Christopher (Chris) Han graduated from the University of Sydney with a Bachelor’s Degree in Occupational Therapy, and then completed the Doctor of Physiotherapy program at Macquarie University in 2018. Chris is currently undertaking his PhD at the University of Sydney and Institute for Musculoskeletal Health in the field of low back pain and is due to complete this in early 2024. 

Chris is currently an assistant Physiotherapist for the NRL Referees. Chris has previous experience as the head Physiotherapist at Panthers Premier League Netball and a number of elite sporting athletes in the private setting.

Through Chris’ experiences, he has a particular interest in all areas of the body and musculoskeletal physiotherapy, sports, vestibular rehabilitation, and Men’s Health (pre and post prostate surgery).

Suzanne graduated from Western Sydney University with a Bachelor of Health Science (Sports and Exercise Science) in 2015. She then went on to continue her studies at Macquarie University graduating from the Doctor of Physiotherapy post-graduate degree in June 2019.

Since graduating, Suzanne has worked in the local Penrith area in both private practice and Sports Physiotherapy. Suzanne has worked with sporting teams including Penrith District Netball Association, Mt Druitt Rangers (NPL), Penrith Valley Figure Skating Club, and local dance and cheer schools.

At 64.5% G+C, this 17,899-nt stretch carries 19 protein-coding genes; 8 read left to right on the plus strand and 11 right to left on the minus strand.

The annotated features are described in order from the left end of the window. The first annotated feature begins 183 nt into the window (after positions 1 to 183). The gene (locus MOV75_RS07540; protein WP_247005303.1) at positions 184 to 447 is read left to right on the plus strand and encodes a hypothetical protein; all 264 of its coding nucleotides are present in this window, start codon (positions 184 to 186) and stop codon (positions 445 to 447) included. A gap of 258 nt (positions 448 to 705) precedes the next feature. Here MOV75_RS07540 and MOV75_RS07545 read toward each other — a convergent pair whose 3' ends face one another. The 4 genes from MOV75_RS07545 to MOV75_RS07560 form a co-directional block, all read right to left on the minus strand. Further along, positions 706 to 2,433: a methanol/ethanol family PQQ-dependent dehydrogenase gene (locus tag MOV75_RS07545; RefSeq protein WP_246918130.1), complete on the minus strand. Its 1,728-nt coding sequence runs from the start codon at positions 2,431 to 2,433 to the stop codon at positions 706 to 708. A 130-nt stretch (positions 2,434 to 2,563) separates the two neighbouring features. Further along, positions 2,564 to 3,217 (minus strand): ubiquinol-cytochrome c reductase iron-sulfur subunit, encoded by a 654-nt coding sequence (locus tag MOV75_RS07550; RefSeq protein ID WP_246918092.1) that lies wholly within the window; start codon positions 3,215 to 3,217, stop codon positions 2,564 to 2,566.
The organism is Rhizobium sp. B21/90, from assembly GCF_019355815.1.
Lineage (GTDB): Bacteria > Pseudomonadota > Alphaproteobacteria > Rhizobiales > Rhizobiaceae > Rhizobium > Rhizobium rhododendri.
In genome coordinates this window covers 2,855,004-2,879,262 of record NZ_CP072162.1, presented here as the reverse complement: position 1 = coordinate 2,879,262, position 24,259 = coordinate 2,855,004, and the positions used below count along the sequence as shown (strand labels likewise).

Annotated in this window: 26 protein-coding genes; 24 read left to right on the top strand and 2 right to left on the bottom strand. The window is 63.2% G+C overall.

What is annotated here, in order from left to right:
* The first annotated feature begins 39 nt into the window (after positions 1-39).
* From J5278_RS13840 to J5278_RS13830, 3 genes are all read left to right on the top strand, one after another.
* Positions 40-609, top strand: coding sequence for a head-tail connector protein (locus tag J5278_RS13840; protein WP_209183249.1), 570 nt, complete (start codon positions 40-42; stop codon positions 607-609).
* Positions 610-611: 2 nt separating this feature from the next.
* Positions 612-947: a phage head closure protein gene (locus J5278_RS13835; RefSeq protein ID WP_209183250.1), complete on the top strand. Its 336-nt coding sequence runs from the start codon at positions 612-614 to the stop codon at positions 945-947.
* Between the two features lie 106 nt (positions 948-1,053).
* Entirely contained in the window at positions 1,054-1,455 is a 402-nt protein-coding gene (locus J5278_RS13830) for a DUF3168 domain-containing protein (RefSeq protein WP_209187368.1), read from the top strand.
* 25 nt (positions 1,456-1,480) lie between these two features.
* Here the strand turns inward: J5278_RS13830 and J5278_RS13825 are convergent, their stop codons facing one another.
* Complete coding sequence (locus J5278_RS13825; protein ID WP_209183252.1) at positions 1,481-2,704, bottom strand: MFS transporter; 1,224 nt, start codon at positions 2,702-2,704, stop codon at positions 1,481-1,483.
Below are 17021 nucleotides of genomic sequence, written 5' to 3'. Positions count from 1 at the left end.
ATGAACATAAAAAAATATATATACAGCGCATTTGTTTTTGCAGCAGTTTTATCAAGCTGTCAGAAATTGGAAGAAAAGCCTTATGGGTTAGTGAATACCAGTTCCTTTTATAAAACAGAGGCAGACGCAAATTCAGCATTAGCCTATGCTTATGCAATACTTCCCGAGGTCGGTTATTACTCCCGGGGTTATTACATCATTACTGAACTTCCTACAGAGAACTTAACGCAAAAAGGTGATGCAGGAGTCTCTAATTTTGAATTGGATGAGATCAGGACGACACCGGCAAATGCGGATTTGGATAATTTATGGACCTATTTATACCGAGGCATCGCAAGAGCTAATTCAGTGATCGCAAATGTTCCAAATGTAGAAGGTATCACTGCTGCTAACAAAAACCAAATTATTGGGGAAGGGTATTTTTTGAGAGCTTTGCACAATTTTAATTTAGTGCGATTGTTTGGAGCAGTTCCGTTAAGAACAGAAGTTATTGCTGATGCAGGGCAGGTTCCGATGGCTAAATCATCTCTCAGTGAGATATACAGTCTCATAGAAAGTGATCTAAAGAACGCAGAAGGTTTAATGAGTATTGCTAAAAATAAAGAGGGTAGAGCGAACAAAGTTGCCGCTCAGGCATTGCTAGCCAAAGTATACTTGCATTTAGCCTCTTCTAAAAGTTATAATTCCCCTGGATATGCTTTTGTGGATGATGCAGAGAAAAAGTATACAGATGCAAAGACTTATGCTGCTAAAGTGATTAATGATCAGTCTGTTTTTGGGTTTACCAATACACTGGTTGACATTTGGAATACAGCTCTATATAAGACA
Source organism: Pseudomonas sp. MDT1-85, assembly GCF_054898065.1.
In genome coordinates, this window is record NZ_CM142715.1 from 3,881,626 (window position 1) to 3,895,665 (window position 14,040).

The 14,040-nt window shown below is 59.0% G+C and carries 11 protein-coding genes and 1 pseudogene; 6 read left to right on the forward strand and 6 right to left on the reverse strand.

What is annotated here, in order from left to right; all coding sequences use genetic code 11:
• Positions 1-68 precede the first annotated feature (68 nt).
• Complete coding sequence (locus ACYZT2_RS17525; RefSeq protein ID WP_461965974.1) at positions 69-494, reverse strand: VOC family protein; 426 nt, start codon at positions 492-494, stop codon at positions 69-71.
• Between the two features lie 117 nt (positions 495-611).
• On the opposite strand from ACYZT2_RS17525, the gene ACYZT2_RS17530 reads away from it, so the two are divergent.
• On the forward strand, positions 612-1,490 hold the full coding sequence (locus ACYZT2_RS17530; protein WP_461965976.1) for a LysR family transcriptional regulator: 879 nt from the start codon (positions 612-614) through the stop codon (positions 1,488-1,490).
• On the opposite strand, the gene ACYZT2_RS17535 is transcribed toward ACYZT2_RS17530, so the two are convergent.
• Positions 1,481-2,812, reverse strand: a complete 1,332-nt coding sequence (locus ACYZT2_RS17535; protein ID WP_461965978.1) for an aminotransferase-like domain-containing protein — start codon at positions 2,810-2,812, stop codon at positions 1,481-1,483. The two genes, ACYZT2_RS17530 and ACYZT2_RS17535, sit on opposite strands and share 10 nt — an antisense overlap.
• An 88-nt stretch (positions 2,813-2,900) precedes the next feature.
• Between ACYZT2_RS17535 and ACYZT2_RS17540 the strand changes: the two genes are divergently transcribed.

Suzanne has a particular interest in working with artistic athletes including cheerleaders and dancers. She has a professional background in both cheer and dance and has previously worked as both a cheer coach and dance teacher. Suzanne’s previous experiences are an invaluable resource to her as a physiotherapist, as she has a thorough understanding of the level of physical fitness and skill acquisition that these athletes must have in order to be successful on stage and in competition.

Suzanne’s other areas of clinical interest reside in lower limb musculoskeletal injuries, spinal pathologies and women’s health.

Nathanial graduated as a physiotherapist in 2012 which saw him work in private practice and hospital settings gaining experience in all areas of physiotherapy including hand therapy, splinting/casting, pre/post-operative care, Men’s Health and general musculoskeletal, occupational and sports physiotherapy. Since then he has gone on to complete further studies in physiotherapy enabling him to be the only dual titled Musculoskeletal, Sports and Exercise Physiotherapist in Penrith.

Nathanial has a strong background in sports physiotherapy achieving accreditation with NSWIS as a service provider and working with many elite sports teams.

Nathanial has a particular interest in working with elite athletes, complex cases and in particular assessment and management of knee, hip and shoulder pain.

Andrea graduated from the Australian Catholic University completing her Bachelor of Exercise and Sports Science in 2018 and Master’s of Clinical Exercise Physiology in 2020. After graduating she attained accreditation with ESSA as an Exercise Physiologist.

During her studies she gained clinical experience in both hospital and private practice settings, in cardiac rehabilitation, neurological conditions, cancer and chronic musculoskeletal injuries.

Since working at Progressive, Andrea has a specialist interest in treating musculoskeletal injuries, helping people in the mid-late stage of rehab to get them to return to sport or work. As well as helping people manage chronic conditions such as arthritis, osteoporosis and diabetes.